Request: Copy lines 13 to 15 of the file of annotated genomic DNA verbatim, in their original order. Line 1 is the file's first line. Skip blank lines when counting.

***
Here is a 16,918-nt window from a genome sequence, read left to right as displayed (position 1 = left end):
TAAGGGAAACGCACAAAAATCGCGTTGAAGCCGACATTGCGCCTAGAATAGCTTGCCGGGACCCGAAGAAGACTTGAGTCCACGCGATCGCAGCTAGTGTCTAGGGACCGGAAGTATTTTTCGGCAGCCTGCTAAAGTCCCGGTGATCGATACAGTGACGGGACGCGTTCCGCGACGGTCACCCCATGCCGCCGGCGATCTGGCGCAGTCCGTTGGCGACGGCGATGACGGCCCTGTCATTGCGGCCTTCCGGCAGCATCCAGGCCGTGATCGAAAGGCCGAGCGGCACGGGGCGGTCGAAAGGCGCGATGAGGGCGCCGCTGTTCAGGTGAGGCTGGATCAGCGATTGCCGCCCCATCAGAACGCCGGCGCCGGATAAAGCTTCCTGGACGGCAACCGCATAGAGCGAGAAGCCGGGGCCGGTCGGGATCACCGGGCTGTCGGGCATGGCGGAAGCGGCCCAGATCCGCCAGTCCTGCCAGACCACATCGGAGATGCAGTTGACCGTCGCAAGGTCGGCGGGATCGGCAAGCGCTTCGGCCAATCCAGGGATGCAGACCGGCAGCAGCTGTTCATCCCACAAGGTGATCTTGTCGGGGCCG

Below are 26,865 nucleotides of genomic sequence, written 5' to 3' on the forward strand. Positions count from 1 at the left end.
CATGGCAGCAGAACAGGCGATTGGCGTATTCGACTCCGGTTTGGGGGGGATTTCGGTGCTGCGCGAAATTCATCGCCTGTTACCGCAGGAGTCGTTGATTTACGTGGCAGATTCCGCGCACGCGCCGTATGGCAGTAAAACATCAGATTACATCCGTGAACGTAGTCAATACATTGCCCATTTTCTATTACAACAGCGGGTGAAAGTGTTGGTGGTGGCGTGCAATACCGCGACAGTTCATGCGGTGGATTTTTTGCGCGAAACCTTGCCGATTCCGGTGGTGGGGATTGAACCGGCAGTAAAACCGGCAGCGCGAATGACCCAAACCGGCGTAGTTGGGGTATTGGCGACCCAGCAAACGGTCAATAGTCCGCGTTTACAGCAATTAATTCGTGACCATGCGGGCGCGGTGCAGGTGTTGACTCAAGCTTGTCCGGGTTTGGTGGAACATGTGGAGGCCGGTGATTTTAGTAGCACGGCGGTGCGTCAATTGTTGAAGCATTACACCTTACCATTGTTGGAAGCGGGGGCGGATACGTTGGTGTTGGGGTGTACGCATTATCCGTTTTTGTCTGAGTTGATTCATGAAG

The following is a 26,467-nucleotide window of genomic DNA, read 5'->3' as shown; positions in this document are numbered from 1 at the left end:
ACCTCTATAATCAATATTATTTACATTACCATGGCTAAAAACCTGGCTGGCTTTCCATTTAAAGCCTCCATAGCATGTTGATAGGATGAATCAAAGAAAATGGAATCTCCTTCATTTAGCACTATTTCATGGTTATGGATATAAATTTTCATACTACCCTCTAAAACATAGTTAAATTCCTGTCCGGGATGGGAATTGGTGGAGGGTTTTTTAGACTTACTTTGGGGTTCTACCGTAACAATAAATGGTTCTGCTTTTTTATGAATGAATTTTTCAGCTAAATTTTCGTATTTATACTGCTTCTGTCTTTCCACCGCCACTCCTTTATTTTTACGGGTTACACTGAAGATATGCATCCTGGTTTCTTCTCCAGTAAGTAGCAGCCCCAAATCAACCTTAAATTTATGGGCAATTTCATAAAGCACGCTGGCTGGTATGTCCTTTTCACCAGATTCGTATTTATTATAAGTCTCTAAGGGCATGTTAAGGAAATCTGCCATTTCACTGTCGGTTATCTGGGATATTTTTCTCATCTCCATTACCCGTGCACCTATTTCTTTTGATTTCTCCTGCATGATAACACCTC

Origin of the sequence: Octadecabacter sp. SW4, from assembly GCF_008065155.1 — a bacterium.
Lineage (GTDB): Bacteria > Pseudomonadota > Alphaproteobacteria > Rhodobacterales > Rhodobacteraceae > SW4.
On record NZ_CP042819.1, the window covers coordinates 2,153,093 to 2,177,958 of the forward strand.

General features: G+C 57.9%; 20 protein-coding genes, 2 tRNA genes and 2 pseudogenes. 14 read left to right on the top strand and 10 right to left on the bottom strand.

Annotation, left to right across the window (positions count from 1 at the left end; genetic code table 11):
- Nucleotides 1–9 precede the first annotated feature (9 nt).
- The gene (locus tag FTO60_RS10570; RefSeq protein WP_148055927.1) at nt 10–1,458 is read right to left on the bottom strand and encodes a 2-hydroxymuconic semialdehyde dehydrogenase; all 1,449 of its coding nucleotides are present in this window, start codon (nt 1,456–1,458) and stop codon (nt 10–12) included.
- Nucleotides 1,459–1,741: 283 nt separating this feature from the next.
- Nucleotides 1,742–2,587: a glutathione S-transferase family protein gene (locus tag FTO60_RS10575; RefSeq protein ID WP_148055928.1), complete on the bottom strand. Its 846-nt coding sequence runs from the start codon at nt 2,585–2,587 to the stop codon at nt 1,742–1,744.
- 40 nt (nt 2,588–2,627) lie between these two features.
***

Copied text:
- The gene (locus tag FTO60_RS10570; RefSeq protein WP_148055927.1) at nt 10–1,458 is read right to left on the bottom strand and encodes a 2-hydroxymuconic semialdehyde dehydrogenase; all 1,449 of its coding nucleotides are present in this window, start codon (nt 1,456–1,458) and stop codon (nt 10–12) included.
- Nucleotides 1,459–1,741: 283 nt separating this feature from the next.
- Nucleotides 1,742–2,587: a glutathione S-transferase family protein gene (locus tag FTO60_RS10575; RefSeq protein ID WP_148055928.1), complete on the bottom strand. Its 846-nt coding sequence runs from the start codon at nt 2,585–2,587 to the stop codon at nt 1,742–1,744.